To Kill A Mockingbird Civil Rights Quotes

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To Kill a Mockingbird and The Help both demonstrate the hard times during the civil rights movement by showing the theme growing as a person, even though the novels have their differences throughout different perspectives. In To Kill a Mockingbird, Scout is talking to Atticus about why Jem is acting differently than what he used to. In the novel, it states,” Jem was twelve. He was difficult to live with, inconsistent, moody. His appetite was appalling, and he told me so many times to pestering him, I consulted Atticus: “Reckon he’s got a tapeworm?”” (Lee, 153) This quote expresses how as Jem is growing up and becoming more difficult according to Scout. Jem is becoming moody, inconsistent and, in Scout’s opinion, eating way too much. This demonstrates Lee’s perspective…show more content…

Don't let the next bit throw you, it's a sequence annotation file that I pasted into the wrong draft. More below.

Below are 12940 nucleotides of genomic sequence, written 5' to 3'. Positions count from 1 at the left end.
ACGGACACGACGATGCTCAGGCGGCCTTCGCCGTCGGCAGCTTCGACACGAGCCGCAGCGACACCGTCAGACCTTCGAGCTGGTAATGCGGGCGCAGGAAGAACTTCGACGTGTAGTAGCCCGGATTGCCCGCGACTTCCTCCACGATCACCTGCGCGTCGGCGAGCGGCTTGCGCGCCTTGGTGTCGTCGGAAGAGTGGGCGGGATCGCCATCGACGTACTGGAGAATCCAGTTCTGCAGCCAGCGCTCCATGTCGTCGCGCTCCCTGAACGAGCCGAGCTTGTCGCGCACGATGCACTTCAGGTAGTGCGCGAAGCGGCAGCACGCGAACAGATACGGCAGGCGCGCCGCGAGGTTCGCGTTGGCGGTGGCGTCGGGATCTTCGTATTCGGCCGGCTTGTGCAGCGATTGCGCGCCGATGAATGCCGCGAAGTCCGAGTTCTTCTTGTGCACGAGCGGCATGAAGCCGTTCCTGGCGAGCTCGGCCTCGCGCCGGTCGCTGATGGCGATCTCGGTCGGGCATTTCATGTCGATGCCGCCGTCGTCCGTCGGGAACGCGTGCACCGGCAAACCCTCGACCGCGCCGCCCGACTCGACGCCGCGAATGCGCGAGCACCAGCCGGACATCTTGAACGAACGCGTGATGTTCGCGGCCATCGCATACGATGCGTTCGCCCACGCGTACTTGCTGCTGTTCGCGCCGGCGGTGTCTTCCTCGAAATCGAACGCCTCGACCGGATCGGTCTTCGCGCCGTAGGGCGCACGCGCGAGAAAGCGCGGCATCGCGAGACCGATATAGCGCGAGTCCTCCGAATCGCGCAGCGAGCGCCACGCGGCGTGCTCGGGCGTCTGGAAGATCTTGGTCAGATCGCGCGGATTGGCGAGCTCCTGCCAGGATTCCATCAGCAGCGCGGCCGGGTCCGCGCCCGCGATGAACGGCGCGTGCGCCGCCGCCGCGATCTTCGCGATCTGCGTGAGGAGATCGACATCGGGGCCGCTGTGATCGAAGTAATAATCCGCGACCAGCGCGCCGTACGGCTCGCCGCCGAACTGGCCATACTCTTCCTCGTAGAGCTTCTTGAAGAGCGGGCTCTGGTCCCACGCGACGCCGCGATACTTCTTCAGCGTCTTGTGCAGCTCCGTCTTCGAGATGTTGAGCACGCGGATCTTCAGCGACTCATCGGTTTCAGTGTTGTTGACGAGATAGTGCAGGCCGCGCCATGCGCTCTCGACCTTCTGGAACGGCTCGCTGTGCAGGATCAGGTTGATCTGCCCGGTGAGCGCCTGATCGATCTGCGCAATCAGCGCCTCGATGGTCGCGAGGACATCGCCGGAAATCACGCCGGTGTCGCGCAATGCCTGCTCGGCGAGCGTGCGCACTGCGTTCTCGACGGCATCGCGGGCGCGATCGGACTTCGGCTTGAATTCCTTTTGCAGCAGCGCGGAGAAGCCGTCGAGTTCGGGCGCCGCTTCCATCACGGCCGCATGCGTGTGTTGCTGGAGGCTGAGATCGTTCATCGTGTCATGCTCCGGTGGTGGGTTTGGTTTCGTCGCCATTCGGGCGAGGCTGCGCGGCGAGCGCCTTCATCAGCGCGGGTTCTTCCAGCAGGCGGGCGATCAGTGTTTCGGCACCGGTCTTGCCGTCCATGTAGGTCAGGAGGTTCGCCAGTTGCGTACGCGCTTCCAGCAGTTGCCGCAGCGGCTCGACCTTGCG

When Scout experiences growth, she see’s in her brother and does not quite understand what is going on, so she describes Jem as grouchy and annoying. Aibileen, on the other hand, is older and more experienced, so she has already grown into her own person. She understands what Miss Leefolt is going through and wants to help her, unlike Scout who judges her brother because she does not understand. Also in To Kill a Mockingbird, Dill and Scout are having a long conversation before going to bed about things that Scout does not fully understand. In the novel, Dill explains,””Maybe he doesn’t have anywhere to run off to…”” (Lee, 192) This quote expresses how Boo Radley does not have anywhere to go because he is always alone. Dill is putting himself in Boo’s shoes and is seeing life from perspective. At the beginning of the novel, Jem and Dill were obsessing over Boo, making fun of him or trying to find out who he is, what he looks. Now Dill is accepting who Boo is, or may be, and is seeing that his life is different and more difficult to live. This demonstrates Lee’s perspective of growth as an important
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